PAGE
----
Imagine a world where all technological development at Tesla mysteriously vanished, and they never innovated again, and cancelled all current in-development vehicles. In this nightmare scenario, you have a company growing its sales of its $55k cars at 50% a year, with $10-22,000 profit per car, decreasing costs per vehicle, an unrivalled charging network and an unrivalled self driving capability. Thats the absolute disaster, apocalyptic scenario.

But then consider the reality:

Tesla has not yet fully rolled out its new line of battery cells (4680s) which mean quicker, cheaper production using dry-battery-electrode systems which vastly reduce required production space. They are just starting to produce cars at Texas with these batteries in a structural pack, which reduces the car weight and cost, boosting profitability and efficiency.

Together with this, they are also switching to using enormous casting machines for the front and back of the model Y, again a huge reduction in required factory footprint (way fewer welding robots), plus higher precision construction (no accumulative weld precision errors), and a lighter, cheaper construction. Again… boosting profits and efficiency even more.

Those two innovations will eventually be rolled to the model 3 and Y at Berlin, Freemont and Shanghai. The only reason they don’t do it now is that the cars are selling so well, and demand is so high, that they cannot yet justify the switchover time to retool the lines. Meanwhile other car companies are shutting down factories and sending workers home.

So the model Y and 3 are about to get lighter, cheaper to make, better range, more profitable.

…and then, we have future products, such as the semi, cybertruck and roadster.

The most interesting statements on last nights earnings call have been totally ignored by the incredibly poorly informed financial press. There were two BIG pieces of news in there which have gone over people’s heads. Firstly: Tesla production is no longer battery constrained. Secondly, they are confident of growing 50% this year in their existing factories, ignoring new ones.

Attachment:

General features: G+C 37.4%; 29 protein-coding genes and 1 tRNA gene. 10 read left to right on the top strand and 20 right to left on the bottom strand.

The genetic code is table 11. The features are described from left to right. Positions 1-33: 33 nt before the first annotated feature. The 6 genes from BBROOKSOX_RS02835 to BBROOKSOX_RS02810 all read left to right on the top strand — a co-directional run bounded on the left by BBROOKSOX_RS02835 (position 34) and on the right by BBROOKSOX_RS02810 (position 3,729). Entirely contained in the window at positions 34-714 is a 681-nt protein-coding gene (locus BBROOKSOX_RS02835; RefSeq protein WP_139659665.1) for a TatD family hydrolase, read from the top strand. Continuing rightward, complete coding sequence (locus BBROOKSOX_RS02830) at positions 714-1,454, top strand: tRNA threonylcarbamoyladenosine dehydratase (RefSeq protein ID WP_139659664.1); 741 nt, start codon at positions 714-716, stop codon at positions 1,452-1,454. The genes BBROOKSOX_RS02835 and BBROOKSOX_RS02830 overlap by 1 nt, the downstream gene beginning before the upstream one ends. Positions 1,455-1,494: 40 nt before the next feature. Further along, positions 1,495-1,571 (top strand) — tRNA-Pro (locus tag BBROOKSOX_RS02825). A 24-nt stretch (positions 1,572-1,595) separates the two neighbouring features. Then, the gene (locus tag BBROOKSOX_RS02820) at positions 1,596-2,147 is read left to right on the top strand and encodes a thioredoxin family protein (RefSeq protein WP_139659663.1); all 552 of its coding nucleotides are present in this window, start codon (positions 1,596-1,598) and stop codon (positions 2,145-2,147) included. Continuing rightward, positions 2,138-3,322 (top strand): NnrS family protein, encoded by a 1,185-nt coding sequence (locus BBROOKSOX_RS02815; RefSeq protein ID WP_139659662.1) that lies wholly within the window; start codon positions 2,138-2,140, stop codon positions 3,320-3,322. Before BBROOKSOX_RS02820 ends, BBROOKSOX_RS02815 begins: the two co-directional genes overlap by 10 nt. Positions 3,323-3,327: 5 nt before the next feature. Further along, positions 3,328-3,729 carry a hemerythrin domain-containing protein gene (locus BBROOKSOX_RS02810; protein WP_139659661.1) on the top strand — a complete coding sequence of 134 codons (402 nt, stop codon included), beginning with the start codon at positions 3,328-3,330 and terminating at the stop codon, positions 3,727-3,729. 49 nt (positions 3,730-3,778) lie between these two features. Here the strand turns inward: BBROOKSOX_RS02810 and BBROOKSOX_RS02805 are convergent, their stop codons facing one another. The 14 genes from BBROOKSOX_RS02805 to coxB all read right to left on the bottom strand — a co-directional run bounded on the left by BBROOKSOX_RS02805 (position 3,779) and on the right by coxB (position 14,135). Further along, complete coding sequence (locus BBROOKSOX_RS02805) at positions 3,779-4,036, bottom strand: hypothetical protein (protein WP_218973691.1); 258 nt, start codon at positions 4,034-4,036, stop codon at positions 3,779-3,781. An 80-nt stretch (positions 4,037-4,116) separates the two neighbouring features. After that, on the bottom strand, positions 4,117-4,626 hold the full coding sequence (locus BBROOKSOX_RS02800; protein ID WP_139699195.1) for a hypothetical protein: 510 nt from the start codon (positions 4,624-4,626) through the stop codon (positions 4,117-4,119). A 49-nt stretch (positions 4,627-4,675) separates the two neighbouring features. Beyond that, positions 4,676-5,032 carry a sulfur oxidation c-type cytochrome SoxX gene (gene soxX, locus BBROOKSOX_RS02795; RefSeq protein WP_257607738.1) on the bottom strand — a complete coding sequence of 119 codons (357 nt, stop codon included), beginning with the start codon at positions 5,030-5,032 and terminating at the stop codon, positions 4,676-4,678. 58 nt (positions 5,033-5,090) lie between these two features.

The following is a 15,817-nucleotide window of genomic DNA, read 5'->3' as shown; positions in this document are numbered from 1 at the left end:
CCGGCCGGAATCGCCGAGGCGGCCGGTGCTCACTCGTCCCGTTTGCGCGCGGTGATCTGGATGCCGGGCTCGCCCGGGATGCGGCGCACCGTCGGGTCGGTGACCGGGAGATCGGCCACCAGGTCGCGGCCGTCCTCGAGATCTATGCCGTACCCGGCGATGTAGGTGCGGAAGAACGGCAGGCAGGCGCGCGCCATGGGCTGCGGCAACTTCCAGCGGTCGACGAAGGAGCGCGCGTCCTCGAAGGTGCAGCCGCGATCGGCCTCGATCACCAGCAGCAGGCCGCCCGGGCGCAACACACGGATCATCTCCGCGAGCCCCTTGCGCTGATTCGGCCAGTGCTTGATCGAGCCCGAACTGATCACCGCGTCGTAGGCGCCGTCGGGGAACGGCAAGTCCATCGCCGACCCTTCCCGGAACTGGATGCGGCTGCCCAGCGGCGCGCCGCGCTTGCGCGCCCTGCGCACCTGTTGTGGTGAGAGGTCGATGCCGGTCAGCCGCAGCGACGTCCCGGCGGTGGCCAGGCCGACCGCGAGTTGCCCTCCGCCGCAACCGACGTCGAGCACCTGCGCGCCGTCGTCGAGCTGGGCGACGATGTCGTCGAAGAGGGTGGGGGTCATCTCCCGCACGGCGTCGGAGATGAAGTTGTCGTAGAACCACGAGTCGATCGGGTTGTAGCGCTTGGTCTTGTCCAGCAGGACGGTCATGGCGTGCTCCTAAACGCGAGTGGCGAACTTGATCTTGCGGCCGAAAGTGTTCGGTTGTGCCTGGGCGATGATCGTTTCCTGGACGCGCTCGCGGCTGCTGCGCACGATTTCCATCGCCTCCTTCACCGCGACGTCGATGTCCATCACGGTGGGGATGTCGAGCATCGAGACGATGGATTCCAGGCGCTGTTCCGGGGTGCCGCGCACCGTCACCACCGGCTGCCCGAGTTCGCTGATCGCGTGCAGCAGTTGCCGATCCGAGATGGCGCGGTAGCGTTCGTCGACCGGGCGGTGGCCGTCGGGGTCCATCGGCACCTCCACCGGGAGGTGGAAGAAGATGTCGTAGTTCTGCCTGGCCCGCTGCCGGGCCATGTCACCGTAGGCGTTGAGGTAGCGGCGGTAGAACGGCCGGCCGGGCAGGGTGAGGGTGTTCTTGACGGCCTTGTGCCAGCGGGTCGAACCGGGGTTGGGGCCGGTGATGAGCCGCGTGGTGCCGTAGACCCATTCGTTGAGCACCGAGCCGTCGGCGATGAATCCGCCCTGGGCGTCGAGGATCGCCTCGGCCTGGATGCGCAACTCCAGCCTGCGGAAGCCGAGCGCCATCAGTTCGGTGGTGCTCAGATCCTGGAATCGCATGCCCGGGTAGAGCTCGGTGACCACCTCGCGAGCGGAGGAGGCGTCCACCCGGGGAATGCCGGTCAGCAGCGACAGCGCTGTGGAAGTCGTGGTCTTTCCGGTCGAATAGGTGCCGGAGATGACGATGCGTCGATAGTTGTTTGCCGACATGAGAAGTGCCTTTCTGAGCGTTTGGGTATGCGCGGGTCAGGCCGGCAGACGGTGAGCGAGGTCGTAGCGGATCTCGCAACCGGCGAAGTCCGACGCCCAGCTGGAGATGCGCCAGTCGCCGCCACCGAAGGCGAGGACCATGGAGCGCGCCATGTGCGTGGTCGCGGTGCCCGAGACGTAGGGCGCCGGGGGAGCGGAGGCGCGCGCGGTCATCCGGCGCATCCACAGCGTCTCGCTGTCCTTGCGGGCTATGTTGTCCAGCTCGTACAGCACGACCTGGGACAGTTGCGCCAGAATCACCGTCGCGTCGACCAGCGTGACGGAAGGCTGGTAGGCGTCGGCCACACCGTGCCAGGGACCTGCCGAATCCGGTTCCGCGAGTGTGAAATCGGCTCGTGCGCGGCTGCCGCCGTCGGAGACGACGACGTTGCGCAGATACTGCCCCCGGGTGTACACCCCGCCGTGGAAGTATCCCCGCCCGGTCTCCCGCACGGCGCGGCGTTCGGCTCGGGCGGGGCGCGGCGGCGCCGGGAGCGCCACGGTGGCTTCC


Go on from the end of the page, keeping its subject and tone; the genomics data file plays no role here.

BTW Tesla have completed the initial build out of two massive factories, about to come on-line. They are the biggest and most efficient layouts yet, designed purely to build EVs, with no legacy nonsense. The dry-battery process means the factories output per square meter is way higher than people are expecting, Ditto with casting. Absolutely nobody seems to be prepared for the volume of EVs that will roll out from Texas and Berlin. Tesla are already getting good at efficient production. (Even in old, legacy factories).

…which brings us to batteries. Tesla is the only large car company that takes direct control over its battery manufacturing. They still partner with CATL and Panasonic and probably others too, because their demand for batteries is insatiable, but their new factories are being built with battery production facilities on site. While other car companies are left to the free market to beg for supplies from the big players, Tesla have had gigafactory Nevada running for years already.

In theory, being chip or battery constrained would be bad, because both stop you reaching targets, but frankly if the battery constraint has now faded, that leaves tesla open to start producing real quantities of its semi truck quite soon. The company seems to be going out of its way to avoid mentioning this truck, and quite happy to leave people guessing, but as it is clearly a vehicle that requires more batteries than it does chips, its likely that we will see serious production of the semi sooner rather than later.